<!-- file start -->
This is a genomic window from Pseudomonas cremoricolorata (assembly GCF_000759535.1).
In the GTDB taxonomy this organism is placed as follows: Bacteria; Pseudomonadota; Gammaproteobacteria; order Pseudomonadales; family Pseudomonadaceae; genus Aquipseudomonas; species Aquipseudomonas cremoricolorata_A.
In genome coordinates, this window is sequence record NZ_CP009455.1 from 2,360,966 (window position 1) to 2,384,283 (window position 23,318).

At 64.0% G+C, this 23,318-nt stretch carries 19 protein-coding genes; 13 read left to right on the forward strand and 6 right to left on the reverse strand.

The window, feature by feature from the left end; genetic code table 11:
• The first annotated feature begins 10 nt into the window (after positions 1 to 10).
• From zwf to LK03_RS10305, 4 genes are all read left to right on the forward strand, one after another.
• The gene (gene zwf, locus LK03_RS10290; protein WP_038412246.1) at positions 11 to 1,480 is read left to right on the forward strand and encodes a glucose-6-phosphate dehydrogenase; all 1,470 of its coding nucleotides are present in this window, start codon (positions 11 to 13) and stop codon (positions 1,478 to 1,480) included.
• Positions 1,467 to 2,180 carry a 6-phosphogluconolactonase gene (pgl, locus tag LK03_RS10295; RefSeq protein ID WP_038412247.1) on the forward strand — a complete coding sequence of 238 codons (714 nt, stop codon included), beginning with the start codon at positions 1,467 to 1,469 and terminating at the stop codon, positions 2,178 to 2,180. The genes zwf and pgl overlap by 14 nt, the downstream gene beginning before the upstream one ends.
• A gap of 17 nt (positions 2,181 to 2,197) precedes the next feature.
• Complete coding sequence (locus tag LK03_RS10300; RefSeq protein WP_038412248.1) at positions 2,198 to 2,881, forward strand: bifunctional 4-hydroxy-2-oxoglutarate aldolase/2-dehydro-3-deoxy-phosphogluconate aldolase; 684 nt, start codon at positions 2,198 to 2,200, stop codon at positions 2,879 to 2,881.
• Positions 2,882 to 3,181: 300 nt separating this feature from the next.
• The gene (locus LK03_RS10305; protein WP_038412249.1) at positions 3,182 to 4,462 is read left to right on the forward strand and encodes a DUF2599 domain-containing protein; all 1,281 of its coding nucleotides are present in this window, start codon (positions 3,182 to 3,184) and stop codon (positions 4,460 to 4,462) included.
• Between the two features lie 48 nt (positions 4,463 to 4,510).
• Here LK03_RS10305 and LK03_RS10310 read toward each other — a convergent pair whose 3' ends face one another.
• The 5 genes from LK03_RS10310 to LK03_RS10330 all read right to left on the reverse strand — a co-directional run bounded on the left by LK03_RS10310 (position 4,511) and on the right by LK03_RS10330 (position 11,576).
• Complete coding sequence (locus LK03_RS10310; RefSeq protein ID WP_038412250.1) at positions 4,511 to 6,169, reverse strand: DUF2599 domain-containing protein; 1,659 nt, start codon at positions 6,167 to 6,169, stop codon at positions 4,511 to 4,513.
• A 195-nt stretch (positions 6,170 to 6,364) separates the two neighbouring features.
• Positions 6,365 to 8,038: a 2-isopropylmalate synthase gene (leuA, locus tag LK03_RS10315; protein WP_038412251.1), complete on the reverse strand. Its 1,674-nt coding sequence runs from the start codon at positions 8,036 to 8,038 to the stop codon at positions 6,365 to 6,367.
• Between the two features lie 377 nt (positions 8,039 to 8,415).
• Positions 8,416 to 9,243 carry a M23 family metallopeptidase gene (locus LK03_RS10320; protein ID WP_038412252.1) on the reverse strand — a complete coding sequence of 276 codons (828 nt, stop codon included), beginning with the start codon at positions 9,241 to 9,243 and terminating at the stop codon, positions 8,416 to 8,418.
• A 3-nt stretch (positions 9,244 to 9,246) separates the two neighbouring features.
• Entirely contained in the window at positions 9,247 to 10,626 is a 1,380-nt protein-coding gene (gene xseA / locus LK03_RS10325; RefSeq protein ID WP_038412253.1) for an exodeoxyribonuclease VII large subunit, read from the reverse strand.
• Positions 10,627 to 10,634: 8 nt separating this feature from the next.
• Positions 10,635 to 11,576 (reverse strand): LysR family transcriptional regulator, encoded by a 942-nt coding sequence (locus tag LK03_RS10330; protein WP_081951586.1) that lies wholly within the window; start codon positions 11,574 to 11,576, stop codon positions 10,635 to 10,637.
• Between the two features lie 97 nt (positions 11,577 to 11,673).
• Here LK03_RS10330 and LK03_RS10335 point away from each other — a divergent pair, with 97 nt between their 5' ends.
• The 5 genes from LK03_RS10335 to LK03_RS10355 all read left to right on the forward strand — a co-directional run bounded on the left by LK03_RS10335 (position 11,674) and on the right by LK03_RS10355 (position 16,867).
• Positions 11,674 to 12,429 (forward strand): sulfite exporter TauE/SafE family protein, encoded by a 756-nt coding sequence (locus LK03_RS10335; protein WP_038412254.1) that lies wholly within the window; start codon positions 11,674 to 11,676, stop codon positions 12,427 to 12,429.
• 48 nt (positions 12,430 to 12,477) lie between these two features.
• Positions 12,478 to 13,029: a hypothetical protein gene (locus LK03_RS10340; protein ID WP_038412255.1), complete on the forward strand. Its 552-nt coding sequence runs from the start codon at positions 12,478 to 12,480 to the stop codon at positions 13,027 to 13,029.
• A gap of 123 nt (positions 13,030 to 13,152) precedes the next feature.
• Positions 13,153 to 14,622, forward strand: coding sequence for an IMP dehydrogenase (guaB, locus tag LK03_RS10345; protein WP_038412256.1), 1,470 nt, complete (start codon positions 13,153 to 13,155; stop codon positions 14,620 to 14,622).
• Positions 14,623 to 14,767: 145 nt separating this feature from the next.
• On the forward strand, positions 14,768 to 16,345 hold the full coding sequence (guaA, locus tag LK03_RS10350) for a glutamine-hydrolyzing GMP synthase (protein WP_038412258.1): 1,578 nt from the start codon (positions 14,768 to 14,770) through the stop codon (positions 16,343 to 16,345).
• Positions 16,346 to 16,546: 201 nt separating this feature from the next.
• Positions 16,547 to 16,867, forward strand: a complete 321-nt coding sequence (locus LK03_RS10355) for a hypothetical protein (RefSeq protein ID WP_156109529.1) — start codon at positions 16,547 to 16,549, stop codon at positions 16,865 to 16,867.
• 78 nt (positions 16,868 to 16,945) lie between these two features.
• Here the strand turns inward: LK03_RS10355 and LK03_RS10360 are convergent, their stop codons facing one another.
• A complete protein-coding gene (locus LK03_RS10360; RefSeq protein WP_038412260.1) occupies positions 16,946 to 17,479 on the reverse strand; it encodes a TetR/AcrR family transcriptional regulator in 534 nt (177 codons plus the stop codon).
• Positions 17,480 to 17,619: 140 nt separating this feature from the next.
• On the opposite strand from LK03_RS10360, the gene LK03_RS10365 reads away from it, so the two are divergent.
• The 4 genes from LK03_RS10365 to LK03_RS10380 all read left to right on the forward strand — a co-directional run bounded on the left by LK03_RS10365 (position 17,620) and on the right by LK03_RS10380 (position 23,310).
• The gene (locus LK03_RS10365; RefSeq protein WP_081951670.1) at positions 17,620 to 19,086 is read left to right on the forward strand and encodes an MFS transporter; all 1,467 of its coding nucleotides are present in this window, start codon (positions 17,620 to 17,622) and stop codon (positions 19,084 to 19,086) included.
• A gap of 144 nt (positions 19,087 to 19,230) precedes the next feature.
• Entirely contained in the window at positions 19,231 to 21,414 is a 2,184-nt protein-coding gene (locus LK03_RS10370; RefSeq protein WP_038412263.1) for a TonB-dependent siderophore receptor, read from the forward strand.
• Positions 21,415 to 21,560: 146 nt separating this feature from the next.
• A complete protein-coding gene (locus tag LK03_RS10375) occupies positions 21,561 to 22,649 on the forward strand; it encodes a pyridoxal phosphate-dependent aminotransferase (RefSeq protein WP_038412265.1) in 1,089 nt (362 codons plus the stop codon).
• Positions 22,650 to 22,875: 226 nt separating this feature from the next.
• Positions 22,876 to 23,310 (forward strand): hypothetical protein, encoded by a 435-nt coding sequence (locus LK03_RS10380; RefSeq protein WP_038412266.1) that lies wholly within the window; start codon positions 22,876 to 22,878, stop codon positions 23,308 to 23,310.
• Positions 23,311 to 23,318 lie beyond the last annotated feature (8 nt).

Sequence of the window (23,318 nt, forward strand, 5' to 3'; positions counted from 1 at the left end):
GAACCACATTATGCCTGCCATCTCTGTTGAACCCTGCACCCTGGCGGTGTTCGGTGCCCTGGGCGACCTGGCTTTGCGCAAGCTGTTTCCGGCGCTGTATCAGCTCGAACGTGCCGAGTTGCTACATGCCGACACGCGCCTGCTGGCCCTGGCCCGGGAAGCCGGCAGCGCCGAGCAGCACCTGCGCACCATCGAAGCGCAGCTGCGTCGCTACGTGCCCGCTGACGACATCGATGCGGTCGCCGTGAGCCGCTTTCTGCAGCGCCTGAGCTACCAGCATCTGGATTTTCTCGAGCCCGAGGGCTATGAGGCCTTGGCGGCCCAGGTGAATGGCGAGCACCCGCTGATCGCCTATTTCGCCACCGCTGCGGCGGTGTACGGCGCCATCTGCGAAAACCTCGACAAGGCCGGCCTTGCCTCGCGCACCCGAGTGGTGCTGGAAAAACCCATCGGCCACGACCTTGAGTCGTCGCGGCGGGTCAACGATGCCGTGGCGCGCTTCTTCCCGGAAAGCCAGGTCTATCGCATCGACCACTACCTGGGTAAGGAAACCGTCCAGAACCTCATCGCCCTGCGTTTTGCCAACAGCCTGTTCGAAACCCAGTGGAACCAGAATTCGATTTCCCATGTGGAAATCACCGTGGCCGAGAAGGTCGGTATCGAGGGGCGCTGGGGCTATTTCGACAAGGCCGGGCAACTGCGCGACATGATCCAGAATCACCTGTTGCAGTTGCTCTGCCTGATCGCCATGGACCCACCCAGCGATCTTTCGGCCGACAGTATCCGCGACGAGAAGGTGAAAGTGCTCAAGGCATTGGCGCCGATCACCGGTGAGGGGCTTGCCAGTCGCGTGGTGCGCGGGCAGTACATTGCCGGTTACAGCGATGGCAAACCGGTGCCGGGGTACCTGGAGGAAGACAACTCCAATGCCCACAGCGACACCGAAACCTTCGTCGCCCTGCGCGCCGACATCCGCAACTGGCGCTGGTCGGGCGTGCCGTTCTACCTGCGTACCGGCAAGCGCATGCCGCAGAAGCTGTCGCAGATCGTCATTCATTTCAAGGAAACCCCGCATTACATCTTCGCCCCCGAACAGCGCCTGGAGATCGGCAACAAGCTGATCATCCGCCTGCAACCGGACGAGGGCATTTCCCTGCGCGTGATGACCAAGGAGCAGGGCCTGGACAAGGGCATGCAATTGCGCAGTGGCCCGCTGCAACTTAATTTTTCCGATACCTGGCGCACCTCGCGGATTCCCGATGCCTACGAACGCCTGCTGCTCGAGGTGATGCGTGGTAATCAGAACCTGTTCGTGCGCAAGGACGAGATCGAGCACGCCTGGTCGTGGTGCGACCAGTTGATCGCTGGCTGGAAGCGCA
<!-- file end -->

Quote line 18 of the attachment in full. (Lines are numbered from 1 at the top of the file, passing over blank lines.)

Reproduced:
• A 195-nt stretch (positions 6,170 to 6,364) separates the two neighbouring features.